Jeju Island East Coast


Despite all of the craziness involved with moving back to the states, my family managed to sneak in one last trip while in Korea, and we spent a relaxing week on Jeju Island. I’ve heard it referred to as the “Hawaii of Korea”, but since I’ve never been to Hawaii, I’ll just share a part of our adventure as best as I can and leave the comparing up to you.

There are a TON of things to do on Jeju; what you pick really comes down to where you stay and what kind of vacation you are looking for. We wanted to do a variety of things that were young kid friendly, and a number of activities were on the East coast of the island in Seongsan.


We stayed at the Jeju Lux Hotel for the week – a boutique hotel with unique rooms and very friendly service. If you look at the above map, our hotel was near where the blue and green roads intersect. Since we were not staying at one of the more touristy sections of the island, this was way more affordable and just what we needed to rest our head. They even had a laundry service, which made packing easier.


Our planned hiking day dawned super foggy, but sunny. We jumped in the car (Pro Tip: rent a car and GPS – it is soooooo easy to navigate Jeju) and headed ten minutes out to the major tourist attraction here – Seongsan Ilchubong, also known as Sunrise Peak. It is a tuff cone created by an underwater volcanic eruption about 5,000 years ago. It’s about 180 meters high and a pretty cool looking landmark on the east side of the island.


We bought our ticket and joined the trail of people climbing that morning – young and old all mixed together for a morning stroll. The path started out simply, with a stone walkway among the greenery. And then the stairs started (because, it’s Korea, after all)…it got quite steep at times, but was quite manageable overall. If you are not a hiking enthusiast (which our family is not) and do not want to try scaling Jeju’s Mt. Hallasan (which we did attempt…but did not finish), this is a great alternative.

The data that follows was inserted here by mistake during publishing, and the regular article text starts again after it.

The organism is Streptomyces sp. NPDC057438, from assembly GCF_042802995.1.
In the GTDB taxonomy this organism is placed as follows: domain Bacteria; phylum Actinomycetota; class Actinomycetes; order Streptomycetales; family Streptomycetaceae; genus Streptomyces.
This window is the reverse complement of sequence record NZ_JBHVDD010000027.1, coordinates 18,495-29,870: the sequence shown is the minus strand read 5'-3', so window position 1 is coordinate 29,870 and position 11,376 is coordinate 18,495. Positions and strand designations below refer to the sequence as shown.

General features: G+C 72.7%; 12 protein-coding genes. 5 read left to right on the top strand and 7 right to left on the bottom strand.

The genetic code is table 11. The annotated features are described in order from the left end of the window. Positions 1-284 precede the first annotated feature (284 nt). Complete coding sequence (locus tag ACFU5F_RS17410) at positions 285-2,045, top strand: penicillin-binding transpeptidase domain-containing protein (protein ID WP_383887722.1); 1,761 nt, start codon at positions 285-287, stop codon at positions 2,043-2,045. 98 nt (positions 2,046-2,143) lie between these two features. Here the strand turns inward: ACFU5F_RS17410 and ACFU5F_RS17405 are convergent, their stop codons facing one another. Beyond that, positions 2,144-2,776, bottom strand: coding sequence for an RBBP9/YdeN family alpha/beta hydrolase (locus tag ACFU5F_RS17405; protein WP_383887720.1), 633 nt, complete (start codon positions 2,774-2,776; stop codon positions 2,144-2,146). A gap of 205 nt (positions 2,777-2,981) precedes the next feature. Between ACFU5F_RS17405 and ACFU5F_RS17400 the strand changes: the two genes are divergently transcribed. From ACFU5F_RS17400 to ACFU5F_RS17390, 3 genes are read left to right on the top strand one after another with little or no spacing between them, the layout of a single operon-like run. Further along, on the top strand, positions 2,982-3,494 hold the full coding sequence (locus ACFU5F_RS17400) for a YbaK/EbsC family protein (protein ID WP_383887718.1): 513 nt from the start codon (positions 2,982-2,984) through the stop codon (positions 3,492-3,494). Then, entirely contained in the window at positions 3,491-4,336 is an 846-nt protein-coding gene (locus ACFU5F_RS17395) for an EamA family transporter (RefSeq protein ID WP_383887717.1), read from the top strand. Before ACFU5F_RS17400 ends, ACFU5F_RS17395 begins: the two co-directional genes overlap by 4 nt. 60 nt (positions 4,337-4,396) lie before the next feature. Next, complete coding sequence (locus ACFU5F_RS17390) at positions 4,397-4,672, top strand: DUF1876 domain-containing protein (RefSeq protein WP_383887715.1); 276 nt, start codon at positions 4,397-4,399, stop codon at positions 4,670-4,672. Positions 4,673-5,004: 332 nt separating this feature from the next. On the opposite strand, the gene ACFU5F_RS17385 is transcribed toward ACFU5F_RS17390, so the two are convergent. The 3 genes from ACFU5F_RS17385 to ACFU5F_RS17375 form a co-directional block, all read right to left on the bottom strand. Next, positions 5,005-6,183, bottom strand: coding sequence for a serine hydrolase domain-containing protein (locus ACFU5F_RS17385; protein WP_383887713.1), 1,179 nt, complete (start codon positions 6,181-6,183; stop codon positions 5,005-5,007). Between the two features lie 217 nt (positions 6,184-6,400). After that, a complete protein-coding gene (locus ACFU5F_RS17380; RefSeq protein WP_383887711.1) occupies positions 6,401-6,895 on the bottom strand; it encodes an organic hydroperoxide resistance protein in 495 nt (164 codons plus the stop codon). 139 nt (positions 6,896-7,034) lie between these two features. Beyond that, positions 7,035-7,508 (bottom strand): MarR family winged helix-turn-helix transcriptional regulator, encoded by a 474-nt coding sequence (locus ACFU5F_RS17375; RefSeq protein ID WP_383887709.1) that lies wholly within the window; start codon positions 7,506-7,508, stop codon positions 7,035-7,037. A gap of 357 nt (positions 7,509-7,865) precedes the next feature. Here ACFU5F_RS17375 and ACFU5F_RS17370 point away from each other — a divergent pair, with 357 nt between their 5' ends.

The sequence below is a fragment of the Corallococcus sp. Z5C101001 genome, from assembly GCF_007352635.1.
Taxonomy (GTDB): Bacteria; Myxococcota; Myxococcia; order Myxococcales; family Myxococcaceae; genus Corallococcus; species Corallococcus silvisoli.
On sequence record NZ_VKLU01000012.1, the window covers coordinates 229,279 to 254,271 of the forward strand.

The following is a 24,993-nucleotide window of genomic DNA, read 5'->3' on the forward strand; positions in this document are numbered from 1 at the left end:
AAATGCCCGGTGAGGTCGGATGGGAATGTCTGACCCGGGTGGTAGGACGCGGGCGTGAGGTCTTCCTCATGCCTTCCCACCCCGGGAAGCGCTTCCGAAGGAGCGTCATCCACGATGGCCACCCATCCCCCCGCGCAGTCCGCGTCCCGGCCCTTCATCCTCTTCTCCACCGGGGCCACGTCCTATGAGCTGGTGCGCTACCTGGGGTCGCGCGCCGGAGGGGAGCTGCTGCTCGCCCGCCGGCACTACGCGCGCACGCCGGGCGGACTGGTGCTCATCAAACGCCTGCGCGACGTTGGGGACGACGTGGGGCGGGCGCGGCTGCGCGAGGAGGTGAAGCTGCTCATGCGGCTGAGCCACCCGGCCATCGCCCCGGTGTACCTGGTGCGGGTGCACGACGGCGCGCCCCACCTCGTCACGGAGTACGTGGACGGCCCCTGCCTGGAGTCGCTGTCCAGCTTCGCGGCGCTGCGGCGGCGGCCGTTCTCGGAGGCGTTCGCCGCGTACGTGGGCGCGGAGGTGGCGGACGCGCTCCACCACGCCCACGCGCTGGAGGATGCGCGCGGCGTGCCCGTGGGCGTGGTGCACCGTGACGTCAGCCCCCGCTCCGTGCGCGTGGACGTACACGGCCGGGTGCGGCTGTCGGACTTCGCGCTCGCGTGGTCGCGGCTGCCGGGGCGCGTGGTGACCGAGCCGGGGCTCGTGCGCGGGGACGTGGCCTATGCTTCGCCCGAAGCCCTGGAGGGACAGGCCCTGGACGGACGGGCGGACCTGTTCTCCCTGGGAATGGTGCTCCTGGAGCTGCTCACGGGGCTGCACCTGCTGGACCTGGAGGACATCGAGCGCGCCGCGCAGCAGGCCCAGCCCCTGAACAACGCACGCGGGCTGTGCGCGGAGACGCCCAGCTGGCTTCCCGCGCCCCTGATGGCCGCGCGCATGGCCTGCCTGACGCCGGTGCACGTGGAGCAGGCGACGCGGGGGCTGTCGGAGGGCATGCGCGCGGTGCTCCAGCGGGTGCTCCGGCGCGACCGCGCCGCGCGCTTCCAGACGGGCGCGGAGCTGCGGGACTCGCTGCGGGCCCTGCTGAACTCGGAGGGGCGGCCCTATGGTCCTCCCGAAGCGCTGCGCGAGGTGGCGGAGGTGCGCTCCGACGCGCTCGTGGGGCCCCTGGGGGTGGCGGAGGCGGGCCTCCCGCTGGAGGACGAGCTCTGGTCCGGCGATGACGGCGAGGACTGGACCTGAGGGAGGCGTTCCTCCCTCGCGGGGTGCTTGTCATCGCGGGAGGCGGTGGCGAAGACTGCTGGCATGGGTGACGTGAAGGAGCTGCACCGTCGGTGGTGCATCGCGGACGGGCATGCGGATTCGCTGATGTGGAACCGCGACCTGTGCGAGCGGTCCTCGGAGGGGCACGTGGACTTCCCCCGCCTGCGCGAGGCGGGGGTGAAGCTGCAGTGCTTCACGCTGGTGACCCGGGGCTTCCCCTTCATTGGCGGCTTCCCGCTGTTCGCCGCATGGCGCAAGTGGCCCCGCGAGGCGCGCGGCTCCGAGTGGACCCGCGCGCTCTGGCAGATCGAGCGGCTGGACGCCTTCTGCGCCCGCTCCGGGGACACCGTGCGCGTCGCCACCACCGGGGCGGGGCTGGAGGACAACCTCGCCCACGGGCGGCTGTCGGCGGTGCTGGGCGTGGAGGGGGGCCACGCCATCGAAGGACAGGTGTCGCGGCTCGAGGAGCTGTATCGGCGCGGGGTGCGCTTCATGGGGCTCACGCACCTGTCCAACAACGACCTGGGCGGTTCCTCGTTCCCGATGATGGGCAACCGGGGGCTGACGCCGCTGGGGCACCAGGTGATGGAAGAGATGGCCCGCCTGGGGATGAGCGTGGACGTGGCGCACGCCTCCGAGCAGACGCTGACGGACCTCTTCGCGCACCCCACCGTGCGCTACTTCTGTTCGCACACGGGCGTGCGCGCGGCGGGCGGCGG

We made it to the top, guzzled down our bottled water, and rested peacefully while viewing the crater. We then started down the stairs pictured above. At the bottom we paused to watch the famous Haenyeo, Jeju’s female divers (the Jeju Mermaids), as they dove into the water for abalone, octopus, and other poor unsuspecting sea creatures. There is a Haenyeo Museum and seaside restaurant nearby, for anyone who would like to learn more or dine on fresh seafood.


We stopped for ice cream and took a leisurely stroll around the surrounding neighborhood afterwards, climbing up short set of stairs to see the Dongwansa Temple at the base of Ilchulbong.


Since we stayed on this side of the island, we visited this neighborhood a number of times for our meals. There are variety of restaurants available – seafood, noodles, Lotte, fried chicken and beer, pizza, coffee shops – as well as souvenir and beauty supply stores.


While on Jeju, we also headed over to the the nearby aquarium – Hanwha Aqua Planet. Our little guy loves aquariums and sea creatures, so this was a must see for us. We were there just after opening, so we were able to see a number of feedings in the seal and penguin tanks.


The main tank is ginormous. They aquarium used to have two whale sharks (which my son would have LOVED!) but they released the remaining one after the other died. They did have a creepy looking statue, though. The highlight was the dolphin show, which started with one dolphin and the trainer, and ended with four dolphins leaping, flipping, and splashing the audience.


You can get to Jeju Island by plane or boat. There are numerous companies that offer guided tours to areas on the island; we opted to rent a car and explore on our own. You will need an international or USFK driver’s license, as well as your passport, to rent a car. We found our accommodations using

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